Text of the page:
Chicken Health / Chickens

Wild Forest Chickens

Er, not really. 🙂  But my birds make great use of the forest around their coop, and often spend about two hours a day digging around in leaves, under brush, and inside fallen trees.  Good job, forest chickens!

My birds range from around 2 pm until dusk, returning to their coop themselves where they wait to be ‘tucked in.’  Each night, I do a head count and lock everything up tightly.  Although ranging exposes the birds to predatory threats to which they would not be exposed if they remained in the run, they have a quality of life that I could never provide if they were entirely contained.  They exercise their bodies and natural instincts while rustling up food which supplements their diets.  I am thankful for the shape of my property and the placement of their coop which allows them to roam in forest and field where they encounter no neighbors or roads.  Since we began ranging daily, their purchased feed consumption has been reduced by about half: I used to need one 50 pound bag per month, and now a bag lasts a little over two months, to the point where I worry about the feed becoming old.

Their run is useful for mornings, times when we are not home, and the odd threat of a loose dog roaming the neighborhood.  Unfortunately, the litter of fall leaves in the run has been all but decimated, leaving a muddy wasteland that is unpleasant for humans and fowl alike.  I must remedy this soon, and am thinking about raking other areas of my property to make a mulch for them to scratch through.  (If we had a truck, I would buy some of the hay and straw on Craigslist for them to scratch and nibble, but alas, no truck yet.)  In the meantime, they enjoy treats including scratch, sprouts, and BOSS (black oil sunflower seeds) in the mornings before they are let out.  (If no one has come by noon for their second round of treats, they crow until we do!)

The muddy run, mid- mild winter

I’ve also been using the deep litter method in my chicken coop, and I notice from the changing landscape of the floor that they must spend a fair amount of time scratching in it.  It is actually possible that at this point, with six months of litter built up on the floor, that the litter itself is providing some supplementation of their diet.  I highly recommend reading Harvey Ussery’s article about deep litter (as well as all of his other articles and his new book .  His work is comprehensive, practical, and insightful, and I am a big fan.  I’ll be reviewing his book here at some point.  I was thrilled to get this for Christmas and have been reading it exclusively [a big deal for me 😀 ] ever since.)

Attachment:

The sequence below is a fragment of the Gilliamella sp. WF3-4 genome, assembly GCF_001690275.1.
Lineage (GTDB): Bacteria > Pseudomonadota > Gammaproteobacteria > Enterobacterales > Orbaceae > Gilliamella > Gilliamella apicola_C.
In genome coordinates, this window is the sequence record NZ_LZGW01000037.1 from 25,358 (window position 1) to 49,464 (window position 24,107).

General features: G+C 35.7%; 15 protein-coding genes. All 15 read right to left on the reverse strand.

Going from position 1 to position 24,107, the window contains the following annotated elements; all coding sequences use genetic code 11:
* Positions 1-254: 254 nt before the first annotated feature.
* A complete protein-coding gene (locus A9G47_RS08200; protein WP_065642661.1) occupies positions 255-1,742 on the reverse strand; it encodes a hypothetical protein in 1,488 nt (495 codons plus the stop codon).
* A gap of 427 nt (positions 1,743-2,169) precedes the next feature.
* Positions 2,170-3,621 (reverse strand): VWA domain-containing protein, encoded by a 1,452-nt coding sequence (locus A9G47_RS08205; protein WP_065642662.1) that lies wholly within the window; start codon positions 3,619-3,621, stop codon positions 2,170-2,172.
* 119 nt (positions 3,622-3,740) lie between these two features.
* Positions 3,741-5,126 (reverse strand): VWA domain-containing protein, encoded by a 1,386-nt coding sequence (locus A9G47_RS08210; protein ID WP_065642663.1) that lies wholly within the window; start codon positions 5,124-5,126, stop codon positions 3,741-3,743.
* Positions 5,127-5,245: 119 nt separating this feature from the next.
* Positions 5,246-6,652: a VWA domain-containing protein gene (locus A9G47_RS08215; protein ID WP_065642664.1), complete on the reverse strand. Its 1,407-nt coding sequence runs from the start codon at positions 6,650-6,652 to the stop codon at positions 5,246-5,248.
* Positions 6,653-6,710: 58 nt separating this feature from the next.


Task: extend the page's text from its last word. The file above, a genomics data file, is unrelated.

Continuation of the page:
In truth, I love winter.  In recent years, it has nearly been my favorite season, second only to fall.  I love the quiet and stillness of winter, the bareness of things stripped down to their skin.  This year, with my chickens’ interests so close to my own, I am looking forward to the buffet spring offers.

But, for now, I am relishing even this mildest of winters.

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2 thoughts on “Wild Forest Chickens

  1. Love those to moody mountain mist shots, Heather!

    My black hens started laying right before Christmas, and bless their hearts, they come running back to the tractor to lay that odd afternoon
    egg. Poor Henry is torn, he doesn’t know whether to stay with the two girls foraging, or go stand guard at the tractor while the egg gets laid! Taking on chickenry has made this a lively, interesting winter indeed – I don’t think the twins have even realized it’s not cold and hasn’t snowed…

    MD

    • Thanks! That’s adorable. What an involved roo Henry must be! My girls are good about coming back to lay as well, but they are unescorted. I’m glad you and yours are enjoying the chickens so much as well! They certainly have given me a lot to enjoy and muse about.

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